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Understanding CC Js
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Understanding CCJs

It’s clear that more and more creditors are struggling to recover money they’re owed.

The government’s Civil Justice Statistics October – December reported that judgements were up 17% in 2023.

CCJs play a pivotal role in the debt recovery process by providing a formal legal mechanism for creditors to enforce payment. 

But what is a CCJ for? And how does it work? 

This is part two of a three-part series where we’ve answered the most asked questions relating to CCJs, to ensure you understand them without getting lost in legal jargon. 

What is a CCJ? 

A CCJ or County Court Judgement, is a type of court order in the UK that can be issued against an individual or business that fails to repay money they owe. It is a formal order made by the court that the defendant/ debtor must pay the debt.  


Who can obtain them? 

CCJs can be used by creditors such as banks, loan companies or even individuals who are trying to recover money owed to them. If a debtor fails to pay their debt after receiving reminders and demands, the creditor may apply to the county court for a judgement against the debtor. The county court can then issue a CCJ, which formally orders the debtor to pay the outstanding amount to the creditor.  


What’s the process? 

The CCJ process is explained below in 4 simple steps: 

  1. Claim: If the debt remains unpaid, the creditor files a claim with the county court. 
  2. Notice: The court sends a claim form to the debtor, providing details of the debt and a response deadline.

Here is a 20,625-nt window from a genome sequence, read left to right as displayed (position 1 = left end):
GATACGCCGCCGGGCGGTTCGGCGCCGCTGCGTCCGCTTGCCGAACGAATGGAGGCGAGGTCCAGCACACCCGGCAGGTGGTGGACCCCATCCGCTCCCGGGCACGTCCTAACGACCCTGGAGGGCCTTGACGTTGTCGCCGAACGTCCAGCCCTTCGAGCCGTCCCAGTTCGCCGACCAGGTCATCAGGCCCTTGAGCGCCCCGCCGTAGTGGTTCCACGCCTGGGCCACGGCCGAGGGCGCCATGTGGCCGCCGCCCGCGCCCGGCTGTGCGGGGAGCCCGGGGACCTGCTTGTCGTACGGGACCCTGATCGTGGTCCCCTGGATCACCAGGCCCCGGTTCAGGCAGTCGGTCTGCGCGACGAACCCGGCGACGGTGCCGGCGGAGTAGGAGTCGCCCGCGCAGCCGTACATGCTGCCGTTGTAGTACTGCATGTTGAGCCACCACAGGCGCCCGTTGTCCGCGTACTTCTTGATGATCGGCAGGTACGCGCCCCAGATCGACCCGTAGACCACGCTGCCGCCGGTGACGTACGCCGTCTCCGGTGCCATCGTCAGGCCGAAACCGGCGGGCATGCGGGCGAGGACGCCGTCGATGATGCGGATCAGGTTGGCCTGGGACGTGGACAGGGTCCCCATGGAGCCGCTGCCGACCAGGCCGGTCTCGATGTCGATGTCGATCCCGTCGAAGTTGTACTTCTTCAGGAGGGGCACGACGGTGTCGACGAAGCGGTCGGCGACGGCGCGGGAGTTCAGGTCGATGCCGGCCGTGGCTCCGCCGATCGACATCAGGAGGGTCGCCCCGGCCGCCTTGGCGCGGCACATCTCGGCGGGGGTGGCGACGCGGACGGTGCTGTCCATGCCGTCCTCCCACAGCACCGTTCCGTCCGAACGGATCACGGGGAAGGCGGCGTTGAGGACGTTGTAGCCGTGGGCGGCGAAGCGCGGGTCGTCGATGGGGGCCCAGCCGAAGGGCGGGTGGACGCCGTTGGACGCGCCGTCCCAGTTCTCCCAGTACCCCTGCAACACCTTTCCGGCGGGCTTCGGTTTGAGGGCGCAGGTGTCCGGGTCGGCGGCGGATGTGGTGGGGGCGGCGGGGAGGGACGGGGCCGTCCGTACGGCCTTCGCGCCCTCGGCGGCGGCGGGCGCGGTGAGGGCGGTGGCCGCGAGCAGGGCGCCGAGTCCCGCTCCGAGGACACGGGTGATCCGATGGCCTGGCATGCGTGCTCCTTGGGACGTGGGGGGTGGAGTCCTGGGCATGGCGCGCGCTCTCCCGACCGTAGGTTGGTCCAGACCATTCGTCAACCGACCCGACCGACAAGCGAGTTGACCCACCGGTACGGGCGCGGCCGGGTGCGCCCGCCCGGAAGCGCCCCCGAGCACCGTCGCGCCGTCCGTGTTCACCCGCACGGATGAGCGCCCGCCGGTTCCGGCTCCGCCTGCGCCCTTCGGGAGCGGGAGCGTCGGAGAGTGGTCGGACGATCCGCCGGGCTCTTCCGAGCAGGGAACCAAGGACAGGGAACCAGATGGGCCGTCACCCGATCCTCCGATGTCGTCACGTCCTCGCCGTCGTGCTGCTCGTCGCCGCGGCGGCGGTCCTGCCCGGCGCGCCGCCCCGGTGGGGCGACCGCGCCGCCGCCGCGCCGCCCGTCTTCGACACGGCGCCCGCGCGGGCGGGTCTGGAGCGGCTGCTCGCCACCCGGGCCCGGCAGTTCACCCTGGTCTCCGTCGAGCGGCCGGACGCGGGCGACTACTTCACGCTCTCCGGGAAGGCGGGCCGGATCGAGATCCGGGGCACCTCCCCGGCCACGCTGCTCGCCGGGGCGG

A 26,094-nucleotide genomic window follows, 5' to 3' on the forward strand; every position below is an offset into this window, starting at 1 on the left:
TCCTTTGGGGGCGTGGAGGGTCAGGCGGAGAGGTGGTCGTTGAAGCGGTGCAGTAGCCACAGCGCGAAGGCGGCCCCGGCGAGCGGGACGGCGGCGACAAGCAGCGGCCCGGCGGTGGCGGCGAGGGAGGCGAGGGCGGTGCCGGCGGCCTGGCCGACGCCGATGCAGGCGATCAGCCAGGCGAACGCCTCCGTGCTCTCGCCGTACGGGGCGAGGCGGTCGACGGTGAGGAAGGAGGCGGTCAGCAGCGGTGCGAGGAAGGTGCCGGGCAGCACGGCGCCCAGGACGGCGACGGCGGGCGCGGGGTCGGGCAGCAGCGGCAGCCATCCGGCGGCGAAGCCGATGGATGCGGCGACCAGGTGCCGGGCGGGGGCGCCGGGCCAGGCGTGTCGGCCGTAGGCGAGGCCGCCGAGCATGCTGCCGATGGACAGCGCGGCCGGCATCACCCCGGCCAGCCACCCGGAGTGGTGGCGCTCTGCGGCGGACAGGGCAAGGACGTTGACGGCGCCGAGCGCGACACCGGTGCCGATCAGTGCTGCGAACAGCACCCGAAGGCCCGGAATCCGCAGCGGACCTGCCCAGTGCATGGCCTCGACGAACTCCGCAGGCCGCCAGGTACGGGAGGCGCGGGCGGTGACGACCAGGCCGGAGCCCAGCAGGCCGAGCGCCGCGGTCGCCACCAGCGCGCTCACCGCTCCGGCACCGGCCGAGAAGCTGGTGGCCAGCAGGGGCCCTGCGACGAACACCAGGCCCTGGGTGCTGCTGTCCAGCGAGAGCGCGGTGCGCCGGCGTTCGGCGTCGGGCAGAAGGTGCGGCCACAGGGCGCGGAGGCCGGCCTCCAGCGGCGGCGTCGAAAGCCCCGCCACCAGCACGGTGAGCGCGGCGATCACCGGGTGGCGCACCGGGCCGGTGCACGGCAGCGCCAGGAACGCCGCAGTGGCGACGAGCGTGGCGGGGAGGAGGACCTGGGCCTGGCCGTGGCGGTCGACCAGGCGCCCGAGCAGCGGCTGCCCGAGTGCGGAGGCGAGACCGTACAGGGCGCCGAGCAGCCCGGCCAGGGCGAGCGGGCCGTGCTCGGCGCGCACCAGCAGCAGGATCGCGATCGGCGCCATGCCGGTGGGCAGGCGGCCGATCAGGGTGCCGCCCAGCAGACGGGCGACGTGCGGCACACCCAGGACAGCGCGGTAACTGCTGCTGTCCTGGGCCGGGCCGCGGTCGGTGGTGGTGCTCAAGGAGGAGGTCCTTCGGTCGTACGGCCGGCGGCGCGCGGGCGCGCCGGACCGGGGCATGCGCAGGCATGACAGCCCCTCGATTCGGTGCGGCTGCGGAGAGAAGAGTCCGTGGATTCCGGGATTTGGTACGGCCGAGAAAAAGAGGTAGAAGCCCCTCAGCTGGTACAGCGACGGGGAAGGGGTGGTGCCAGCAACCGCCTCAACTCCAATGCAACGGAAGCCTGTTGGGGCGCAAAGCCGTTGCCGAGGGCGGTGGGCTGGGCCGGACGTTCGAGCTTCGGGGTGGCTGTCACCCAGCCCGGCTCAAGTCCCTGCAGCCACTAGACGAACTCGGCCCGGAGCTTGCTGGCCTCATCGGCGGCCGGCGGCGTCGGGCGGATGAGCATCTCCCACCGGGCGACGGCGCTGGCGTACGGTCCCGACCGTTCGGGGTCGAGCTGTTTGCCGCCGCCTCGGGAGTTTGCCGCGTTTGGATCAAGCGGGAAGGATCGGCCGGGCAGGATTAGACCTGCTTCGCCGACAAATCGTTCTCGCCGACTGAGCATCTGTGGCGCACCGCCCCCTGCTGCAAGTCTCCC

3. Response: The debtor can choose to pay the debt, admit the debt but request more time to pay, dispute the debt, or ignore the claim. 
  4. Judgment: If the debtor fails to respond or the court decides in favour of the creditor after considering any responses, a CCJ is issued. 


What happens if a CCJ is ignored? 

If a CCJ is ignored and the debtor fails to make the ordered payments, further legal action can be taken to enforce the judgement. These steps may include: 

  1. Bailiff Action 
  2. Attachment of Earnings Order 
  3. Charging Order 
  4. Bankruptcy 

Ignoring a CCJ can lead to additional costs, legal complications, and significant damage to the debtor’s credit rating. 


How long does a CCJ stay on someone’s record? 

A CCJ remains on an individual's credit record for six years from the date of the judgment. It is recorded in the Register of Judgments, Orders, and Fines, which is accessible to credit reference agencies. The CCJ credit rating impact can affect the individual's ability to obtain credit, such as loans or mortgages, during that period. 


Is it possible to remove a CCJ? 

Removing a CCJ from a credit record is possible, here’s a few steps to do so depending on the circumstances: 

  1. Paying off the full amount of the CCJ within one month of the judgement date allows a debtor to apply to have the judgement removed from the Register of Judgements, Orders and Fines. 
  2. Paying off the CCJ after one month will have it marked on the register as “satisfied”. While this won’t be removed, it will show as settled. 
  3. If the CCJ was issued in error or the debtor did not receive court papers, they can apply to have the judge set aside. This means the court will effectively cancel the judgement. 

Once a CCJ is removed, it won’t be visible to lenders, and credit scores go up! 


Understanding CCJs is crucial for both creditors and debtors. CCJs serve as a powerful tool for creditors to recover unpaid debts, while also providing a clear legal framework for debtors to address their obligations. By following the outlined process and addressing a CCJ promptly, individuals can mitigate its impact on their credit rating and financial future. 


To read part one and three of this three-part series, check out "Understanding Pre-action" and "Understanding Enforcement" in related articles below. 

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